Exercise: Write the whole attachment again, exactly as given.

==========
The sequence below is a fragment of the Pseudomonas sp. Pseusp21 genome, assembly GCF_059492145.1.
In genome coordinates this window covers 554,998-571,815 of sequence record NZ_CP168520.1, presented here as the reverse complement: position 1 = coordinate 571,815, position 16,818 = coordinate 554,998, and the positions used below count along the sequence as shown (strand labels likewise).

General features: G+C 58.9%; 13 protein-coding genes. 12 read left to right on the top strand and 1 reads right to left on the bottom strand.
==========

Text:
The sequence below is a fragment of the Pseudomonas sp. Pseusp21 genome, assembly GCF_059492145.1.
In genome coordinates this window covers 554,998-571,815 of sequence record NZ_CP168520.1, presented here as the reverse complement: position 1 = coordinate 571,815, position 16,818 = coordinate 554,998, and the positions used below count along the sequence as shown (strand labels likewise).

General features: G+C 58.9%; 13 protein-coding genes. 12 read left to right on the top strand and 1 reads right to left on the bottom strand.